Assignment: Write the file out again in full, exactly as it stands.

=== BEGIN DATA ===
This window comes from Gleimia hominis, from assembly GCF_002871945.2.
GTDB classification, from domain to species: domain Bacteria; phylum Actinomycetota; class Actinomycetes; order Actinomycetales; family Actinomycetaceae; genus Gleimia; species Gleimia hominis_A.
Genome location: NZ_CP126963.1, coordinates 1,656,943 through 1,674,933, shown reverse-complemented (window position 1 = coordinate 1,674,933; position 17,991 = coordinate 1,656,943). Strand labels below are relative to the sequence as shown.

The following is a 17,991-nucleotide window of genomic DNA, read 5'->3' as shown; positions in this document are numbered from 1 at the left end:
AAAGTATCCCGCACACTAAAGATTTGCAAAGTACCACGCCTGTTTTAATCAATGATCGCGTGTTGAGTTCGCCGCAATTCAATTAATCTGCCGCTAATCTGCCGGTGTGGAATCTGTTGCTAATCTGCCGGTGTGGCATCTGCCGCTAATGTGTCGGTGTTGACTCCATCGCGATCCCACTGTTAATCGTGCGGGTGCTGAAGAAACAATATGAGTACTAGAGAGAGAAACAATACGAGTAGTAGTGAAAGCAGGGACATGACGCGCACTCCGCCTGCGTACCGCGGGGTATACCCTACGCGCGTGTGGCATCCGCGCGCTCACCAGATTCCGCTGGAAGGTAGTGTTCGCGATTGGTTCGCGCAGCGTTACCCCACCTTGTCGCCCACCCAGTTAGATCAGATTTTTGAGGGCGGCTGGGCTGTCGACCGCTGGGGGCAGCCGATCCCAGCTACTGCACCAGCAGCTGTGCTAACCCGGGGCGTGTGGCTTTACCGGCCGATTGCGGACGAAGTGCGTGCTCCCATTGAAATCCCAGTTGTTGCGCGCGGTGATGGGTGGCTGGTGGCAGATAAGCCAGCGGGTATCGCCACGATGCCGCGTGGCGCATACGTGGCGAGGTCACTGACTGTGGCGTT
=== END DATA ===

This window comes from Gleimia hominis, from assembly GCF_002871945.2.
GTDB classification, from domain to species: domain Bacteria; phylum Actinomycetota; class Actinomycetes; order Actinomycetales; family Actinomycetaceae; genus Gleimia; species Gleimia hominis_A.
Genome location: NZ_CP126963.1, coordinates 1,656,943 through 1,674,933, shown reverse-complemented (window position 1 = coordinate 1,674,933; position 17,991 = coordinate 1,656,943). Strand labels below are relative to the sequence as shown.

The following is a 17,991-nucleotide window of genomic DNA, read 5'->3' as shown; positions in this document are numbered from 1 at the left end:
AAAGTATCCCGCACACTAAAGATTTGCAAAGTACCACGCCTGTTTTAATCAATGATCGCGTGTTGAGTTCGCCGCAATTCAATTAATCTGCCGCTAATCTGCCGGTGTGGAATCTGTTGCTAATCTGCCGGTGTGGCATCTGCCGCTAATGTGTCGGTGTTGACTCCATCGCGATCCCACTGTTAATCGTGCGGGTGCTGAAGAAACAATATGAGTACTAGAGAGAGAAACAATACGAGTAGTAGTGAAAGCAGGGACATGACGCGCACTCCGCCTGCGTACCGCGGGGTATACCCTACGCGCGTGTGGCATCCGCGCGCTCACCAGATTCCGCTGGAAGGTAGTGTTCGCGATTGGTTCGCGCAGCGTTACCCCACCTTGTCGCCCACCCAGTTAGATCAGATTTTTGAGGGCGGCTGGGCTGTCGACCGCTGGGGGCAGCCGATCCCAGCTACTGCACCAGCAGCTGTGCTAACCCGGGGCGTGTGGCTTTACCGGCCGATTGCGGACGAAGTGCGTGCTCCCATTGAAATCCCAGTTGTTGCGCGCGGTGATGGGTGGCTGGTGGCAGATAAGCCAGCGGGTATCGCCACGATGCCGCGTGGCGCATACGTGGCGAGGTCACTGACTGTGGCGTT